Seychelles flag Seychelles: Economic outline

Economic Outline

Economic Indicators

The Republic of Seychelles is an archipelago of 115 islands, with three-quarters of the population living on the main island of Mahé. The country stands as a high-income nation with the highest GDP per capita in Sub-Saharan Africa, yet remains highly susceptible to external disruptions. Tourism constitutes 31% of GDP and 41% of exports. With over 90% of production inputs imported, the country faces significant exposure to global commodity shocks and pandemics. In 2023, growth slowed to an estimated 3.3% from 8.9% in 2022. This deceleration was influenced by modest upticks in tourism, notably from European markets affected by tight monetary conditions and the conflict in Ukraine. Additionally, geopolitical tensions in Israel impacted tourist arrivals from Asia. The economy is forecasted to expand by 3.5% in 2024, bolstered by tourism and augmented flight seat capacity to the islands (data World Bank). The anticipated addition of 450 new hotel rooms throughout the year is expected to drive up tourism receipts. Nevertheless, sluggish trade and commerce within the Providence industrial zone, stemming from the gradual recovery following a 2023 explosion which caused severe damages, are likely to dampen growth.

Effective macroeconomic management has enabled Seychelles to navigate shocks and sustain growth. Pandemic mitigation measures facilitated a swift recovery and were gradually phased out. Since 2021, the government has pursued fiscal consolidation and implemented measures to enhance economic resilience while addressing external shocks. Investments in climate resilience, primarily financed through concessional funding and supported by private sector initiatives, have been prioritized. Fiscal strategies like the 2023 tourism environmental sustainability levy contribute to funding climate initiatives, with over 4% of the Seychelles' budget allocated to climate resilience efforts. In 2023, the primary fiscal balance stood at 1.4% of GDP, driven by increased revenue, particularly from robust business and property tax collections. Despite higher government spending due to increased public sector wages and the establishment of the Home Care Agency, public debt decreased to 60.1% of GDP, aided by external debt repayments. Capital expenditure allocation was higher than in 2022, yet under-execution of projects led to budget savings. However, following the December 2023 incidents, additional spending beyond planned investments is necessary, expected to elevate public debt to 62% of GDP (data World Bank). Nevertheless, the government remains committed to containing public debt in the medium term and strengthening the government securities market through bond issuance to mitigate refinancing risk. Inflation remained low, prompting the Central Bank of Seychelles to maintain the monetary policy rate at 2%. In 2023, appreciation of the rupee and moderation in global commodity prices contributed to declining domestic prices, with year-end inflation of -2.71%. In the context of low inflation expectations, the monetary authority is expected to maintain the monetary policy rate at 2% in 2024. Since introducing the Seychelles International Business Companies Act in 1994, over 200,000 companies have been registered and new offshore companies continue to register each month. Seychelles is at the forefront of the "blue economy" movement focused on using oceans for economic growth, and improved livelihoods and jobs while maintaining the ocean's ecosystem. In the last decade, more intense structural reforms have been implemented, focusing on fiscal reform, the restructuring of state companies and financial system regulations.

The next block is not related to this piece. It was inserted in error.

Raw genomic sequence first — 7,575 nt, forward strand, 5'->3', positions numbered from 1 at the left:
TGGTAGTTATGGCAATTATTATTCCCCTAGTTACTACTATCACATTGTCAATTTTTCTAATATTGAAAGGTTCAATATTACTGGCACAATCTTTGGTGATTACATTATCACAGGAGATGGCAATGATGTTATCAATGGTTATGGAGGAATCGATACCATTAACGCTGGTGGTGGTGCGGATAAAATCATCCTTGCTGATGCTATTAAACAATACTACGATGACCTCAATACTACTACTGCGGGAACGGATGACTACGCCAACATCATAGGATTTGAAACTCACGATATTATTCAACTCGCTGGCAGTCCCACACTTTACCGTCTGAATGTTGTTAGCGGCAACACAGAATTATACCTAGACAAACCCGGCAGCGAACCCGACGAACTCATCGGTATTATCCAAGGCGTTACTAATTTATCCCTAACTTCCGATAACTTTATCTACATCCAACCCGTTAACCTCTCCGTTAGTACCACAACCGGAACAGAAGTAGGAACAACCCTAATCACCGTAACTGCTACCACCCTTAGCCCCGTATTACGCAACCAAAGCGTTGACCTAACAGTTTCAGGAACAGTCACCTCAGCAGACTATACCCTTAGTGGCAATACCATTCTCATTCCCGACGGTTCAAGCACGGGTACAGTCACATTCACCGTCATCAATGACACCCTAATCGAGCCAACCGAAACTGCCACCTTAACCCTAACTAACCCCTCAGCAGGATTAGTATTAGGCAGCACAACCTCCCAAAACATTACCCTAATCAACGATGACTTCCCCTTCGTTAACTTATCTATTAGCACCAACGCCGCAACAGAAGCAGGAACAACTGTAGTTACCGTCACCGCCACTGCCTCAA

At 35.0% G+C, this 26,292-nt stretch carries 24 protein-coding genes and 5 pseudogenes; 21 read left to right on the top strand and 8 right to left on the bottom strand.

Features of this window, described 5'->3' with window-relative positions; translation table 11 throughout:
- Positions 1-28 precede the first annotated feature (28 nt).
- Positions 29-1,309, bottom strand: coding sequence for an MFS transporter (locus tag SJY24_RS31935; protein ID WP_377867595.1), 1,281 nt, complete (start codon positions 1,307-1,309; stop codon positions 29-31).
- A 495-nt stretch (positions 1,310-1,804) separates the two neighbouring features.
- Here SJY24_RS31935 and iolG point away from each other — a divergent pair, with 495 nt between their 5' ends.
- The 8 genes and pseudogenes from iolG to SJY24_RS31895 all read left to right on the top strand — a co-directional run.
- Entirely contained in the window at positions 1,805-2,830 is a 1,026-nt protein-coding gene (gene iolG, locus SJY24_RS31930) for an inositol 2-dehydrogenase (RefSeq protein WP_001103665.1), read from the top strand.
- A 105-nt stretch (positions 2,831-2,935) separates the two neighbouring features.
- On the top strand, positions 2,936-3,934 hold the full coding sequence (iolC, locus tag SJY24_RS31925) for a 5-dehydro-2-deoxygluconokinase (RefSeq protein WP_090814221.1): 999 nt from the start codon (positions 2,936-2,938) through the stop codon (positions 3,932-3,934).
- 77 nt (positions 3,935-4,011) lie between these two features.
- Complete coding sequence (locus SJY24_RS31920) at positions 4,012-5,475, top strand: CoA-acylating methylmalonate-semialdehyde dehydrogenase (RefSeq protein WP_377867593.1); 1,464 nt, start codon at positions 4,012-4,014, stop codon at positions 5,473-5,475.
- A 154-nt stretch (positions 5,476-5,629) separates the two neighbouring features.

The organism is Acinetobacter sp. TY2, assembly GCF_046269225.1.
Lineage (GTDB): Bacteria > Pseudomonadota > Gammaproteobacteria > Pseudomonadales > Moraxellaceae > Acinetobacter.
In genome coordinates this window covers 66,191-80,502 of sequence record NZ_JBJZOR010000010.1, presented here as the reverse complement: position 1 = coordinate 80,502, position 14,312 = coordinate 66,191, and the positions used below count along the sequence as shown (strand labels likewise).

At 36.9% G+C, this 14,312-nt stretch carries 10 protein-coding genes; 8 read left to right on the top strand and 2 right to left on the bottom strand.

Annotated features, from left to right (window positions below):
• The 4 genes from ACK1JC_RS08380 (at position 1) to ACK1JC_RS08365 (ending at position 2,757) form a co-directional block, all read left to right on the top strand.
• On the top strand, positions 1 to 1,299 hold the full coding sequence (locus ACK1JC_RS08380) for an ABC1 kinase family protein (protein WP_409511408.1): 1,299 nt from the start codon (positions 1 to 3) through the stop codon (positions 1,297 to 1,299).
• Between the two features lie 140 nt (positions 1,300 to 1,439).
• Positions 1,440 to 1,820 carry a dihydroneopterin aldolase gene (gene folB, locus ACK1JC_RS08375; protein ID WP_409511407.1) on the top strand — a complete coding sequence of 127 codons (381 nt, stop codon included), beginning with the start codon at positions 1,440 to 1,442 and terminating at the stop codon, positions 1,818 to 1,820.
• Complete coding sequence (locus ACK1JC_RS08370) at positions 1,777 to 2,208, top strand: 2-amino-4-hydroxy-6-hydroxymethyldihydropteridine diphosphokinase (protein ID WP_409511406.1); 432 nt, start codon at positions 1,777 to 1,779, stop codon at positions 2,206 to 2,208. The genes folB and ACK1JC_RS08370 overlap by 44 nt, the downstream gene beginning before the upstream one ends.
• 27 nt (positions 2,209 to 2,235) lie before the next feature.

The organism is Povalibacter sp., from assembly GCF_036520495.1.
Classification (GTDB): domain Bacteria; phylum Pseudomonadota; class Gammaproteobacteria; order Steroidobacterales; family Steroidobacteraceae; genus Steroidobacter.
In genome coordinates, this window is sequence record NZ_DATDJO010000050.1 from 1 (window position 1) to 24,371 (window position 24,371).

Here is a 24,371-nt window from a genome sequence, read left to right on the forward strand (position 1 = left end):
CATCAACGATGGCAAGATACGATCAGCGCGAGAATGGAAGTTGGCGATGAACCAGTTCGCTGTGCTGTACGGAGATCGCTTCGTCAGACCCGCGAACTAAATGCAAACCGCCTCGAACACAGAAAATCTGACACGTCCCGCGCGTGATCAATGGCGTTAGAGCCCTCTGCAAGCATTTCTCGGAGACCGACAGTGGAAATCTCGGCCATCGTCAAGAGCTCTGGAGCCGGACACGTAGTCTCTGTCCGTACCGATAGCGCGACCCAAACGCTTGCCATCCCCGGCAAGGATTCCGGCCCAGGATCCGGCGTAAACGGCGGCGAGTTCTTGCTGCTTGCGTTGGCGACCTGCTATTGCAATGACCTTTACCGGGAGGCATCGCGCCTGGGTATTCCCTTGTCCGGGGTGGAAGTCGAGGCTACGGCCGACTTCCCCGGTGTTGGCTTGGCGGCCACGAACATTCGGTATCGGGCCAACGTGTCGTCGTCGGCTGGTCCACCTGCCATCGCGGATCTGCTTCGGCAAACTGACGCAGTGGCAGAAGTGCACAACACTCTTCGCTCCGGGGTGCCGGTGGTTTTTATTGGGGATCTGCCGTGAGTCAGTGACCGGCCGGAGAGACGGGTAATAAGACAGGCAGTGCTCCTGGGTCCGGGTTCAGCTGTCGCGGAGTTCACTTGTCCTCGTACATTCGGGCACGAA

Seychelles has the highest literacy rate and the best healthcare system in the East Africa region. As per the National Bureau of Statistics, in Q4/2023, the average number of employed persons across all sectors was 54,931, with average earnings amounting to SCR 16,710. This reflects a 0.5% rise in employment numbers and a 10.1% increase in average earnings compared to the corresponding quarter in 2022. Despite external shocks, average earnings have risen by 4.8%, while the poverty rate remained stable at 5.9% in 2023 (World Bank). Given the limitations on land, labour and the fragile environment, economic growth will have to rely on increases in productivity in the medium term.

Main Indicators 20222023 (E)2024 (E)2025 (E)2026 (E)
GDP (billions USD)
GDP (Constant Prices, Annual % Change)
GDP per Capita (USD) 20,80521,57521,87522,97324,207
General Government Gross Debt (in % of GDP) 58.956.758.357.254.8
Inflation Rate (%) 2.6-1.0-
Unemployment Rate (% of the Labour Force)
Current Account (billions USD) -0.14-0.16-0.19-0.20-0.22
Current Account (in % of GDP) -6.9-7.3-8.4-8.5-8.9

Source: IMF – World Economic Outlook Database, 2016

Note: (e) Estimated Data

Monetary Indicators 20162017201820192020
Seychelles Rupee (SCR) - Average Annual Exchange Rate For 1 GBP 17.9817.5618.5617.5022.56

Source: World Bank, 2015


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Latest Update: May 2024